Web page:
Air Force

Solid electrolyte rechargeable lithium battery

Prototype solid electrolyte rechargeable lithium battery with high energy capacity that improves safety over liquid electrolyte lithium battery systems

Energy
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Figure 1: Initial discharge profile of an all solid-state cell based on this new material

The U.S. Air Force Research Laboratory Aerospace Systems Directorate (AFRL RQ) has developed and patented a new class of solid-state electrolyte (SSE) for secondary lithium batteries. The goal of this research is to achieve higher capacity, safer battery technology.

Recently the Air Force fabricated and tested its first fully functional cell, analogous to a coin cell, based on this material – whose backbone is a large unsaturated aromatic molecule. Further testing and characterization are underway. The initial testing strongly indicates that the new materials are capable of delivering and maintaining high energy storage capacity over multiple charge/discharge cycles. Additional patentable discoveries have been made and more are anticipated as battery performance is further optimized.

Preliminary testing coupled with theoretical calculations show that a specific capacity in excess of 1000 mAh/g is possible with a simple cell configuration comprised of a lithium metal anode and other cell components based on this new family of materials. Figure 1 shows the initial discharge profile of an all-solid-state cell at 100º C using a constant current of 50 µA/cm2.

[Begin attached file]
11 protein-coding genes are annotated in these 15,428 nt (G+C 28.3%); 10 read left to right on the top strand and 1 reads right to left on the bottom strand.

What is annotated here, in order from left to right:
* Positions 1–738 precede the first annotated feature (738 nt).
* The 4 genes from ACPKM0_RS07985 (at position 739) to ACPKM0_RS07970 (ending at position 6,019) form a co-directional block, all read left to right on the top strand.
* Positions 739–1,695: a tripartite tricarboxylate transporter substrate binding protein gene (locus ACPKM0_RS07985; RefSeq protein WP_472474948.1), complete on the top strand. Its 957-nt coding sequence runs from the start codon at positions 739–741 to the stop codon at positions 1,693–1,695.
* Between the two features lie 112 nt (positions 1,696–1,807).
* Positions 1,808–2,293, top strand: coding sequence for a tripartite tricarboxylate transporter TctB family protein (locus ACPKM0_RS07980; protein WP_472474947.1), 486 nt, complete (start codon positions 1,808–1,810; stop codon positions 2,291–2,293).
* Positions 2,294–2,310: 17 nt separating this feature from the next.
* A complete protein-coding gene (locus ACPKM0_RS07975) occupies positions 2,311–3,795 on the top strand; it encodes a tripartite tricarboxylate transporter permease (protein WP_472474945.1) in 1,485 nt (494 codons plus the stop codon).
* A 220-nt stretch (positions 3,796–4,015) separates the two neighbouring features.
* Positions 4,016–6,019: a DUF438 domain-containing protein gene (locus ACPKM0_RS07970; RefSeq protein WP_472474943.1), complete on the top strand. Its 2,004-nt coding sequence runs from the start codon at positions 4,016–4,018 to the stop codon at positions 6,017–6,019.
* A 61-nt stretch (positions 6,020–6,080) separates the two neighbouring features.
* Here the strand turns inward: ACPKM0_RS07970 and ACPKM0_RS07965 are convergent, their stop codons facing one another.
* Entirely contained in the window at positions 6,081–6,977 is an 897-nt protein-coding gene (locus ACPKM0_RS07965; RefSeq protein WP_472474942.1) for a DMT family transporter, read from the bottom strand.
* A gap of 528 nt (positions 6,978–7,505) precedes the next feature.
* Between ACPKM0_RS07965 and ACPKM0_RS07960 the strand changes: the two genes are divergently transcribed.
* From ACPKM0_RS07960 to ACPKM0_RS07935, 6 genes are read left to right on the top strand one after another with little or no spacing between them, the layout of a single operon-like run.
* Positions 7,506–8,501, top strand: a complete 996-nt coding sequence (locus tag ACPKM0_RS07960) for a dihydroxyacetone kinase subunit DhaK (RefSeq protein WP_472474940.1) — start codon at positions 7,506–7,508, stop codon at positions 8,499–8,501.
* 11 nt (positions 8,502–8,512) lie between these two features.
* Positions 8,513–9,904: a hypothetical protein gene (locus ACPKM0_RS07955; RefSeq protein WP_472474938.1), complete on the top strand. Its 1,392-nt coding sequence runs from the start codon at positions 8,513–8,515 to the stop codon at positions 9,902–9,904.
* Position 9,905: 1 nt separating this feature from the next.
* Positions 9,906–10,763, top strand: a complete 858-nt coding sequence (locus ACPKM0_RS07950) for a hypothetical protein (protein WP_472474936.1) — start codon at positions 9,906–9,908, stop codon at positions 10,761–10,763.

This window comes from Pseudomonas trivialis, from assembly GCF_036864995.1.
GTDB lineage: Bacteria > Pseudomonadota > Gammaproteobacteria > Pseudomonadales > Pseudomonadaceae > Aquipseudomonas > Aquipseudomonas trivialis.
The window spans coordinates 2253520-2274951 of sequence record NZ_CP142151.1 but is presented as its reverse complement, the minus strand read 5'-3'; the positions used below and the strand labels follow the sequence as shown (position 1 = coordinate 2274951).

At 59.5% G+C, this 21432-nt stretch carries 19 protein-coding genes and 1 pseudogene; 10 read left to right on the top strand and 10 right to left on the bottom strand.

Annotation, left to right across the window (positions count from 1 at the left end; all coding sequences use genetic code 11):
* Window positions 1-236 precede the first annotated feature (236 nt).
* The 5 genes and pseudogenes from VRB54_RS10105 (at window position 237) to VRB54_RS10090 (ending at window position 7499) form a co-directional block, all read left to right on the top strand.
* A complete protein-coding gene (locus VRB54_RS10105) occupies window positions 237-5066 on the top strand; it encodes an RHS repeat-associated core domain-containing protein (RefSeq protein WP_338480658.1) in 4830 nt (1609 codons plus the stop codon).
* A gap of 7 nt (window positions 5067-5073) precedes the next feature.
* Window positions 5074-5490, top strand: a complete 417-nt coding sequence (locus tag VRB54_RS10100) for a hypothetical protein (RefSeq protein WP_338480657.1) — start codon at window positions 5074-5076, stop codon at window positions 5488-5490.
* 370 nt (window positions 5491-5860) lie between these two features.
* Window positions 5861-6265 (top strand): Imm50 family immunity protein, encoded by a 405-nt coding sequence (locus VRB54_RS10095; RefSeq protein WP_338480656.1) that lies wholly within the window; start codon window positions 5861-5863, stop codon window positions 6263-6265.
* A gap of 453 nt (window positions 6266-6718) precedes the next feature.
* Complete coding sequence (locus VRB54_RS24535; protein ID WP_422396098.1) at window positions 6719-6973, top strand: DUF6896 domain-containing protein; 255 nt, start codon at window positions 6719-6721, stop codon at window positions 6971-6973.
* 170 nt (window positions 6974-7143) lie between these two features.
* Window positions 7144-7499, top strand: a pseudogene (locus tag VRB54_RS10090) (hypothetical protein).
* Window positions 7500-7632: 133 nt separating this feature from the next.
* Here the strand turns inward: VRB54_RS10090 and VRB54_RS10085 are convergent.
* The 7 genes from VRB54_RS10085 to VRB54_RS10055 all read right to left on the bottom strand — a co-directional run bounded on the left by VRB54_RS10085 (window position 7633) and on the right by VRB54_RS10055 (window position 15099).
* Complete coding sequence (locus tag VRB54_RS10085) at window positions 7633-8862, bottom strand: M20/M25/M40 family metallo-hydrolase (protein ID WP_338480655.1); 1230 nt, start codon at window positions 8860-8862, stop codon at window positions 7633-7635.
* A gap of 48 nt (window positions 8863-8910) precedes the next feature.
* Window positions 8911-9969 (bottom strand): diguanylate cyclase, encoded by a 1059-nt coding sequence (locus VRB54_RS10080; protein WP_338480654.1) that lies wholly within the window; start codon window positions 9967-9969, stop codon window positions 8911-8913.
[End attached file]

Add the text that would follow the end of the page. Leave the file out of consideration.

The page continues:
With a formulation that is far from optimized, the specific capacity to this initial test is a respectable ~ 126 mAh/g based on the active weight of the prototype cathode; it is very encouraging that the cell is robust, stable, and currently being cycled at 100º C. The new technology will eliminate safety concerns posed by liquid electrolyte lithium cells. The batteries do not contain corrosive liquids reducing concerns about battery puncture or rupture. Also, thermal runaway is not possible with this solid-state cell configuration and the key compositions are free of oxygen, thereby eliminating combustion due to overheating conditions.

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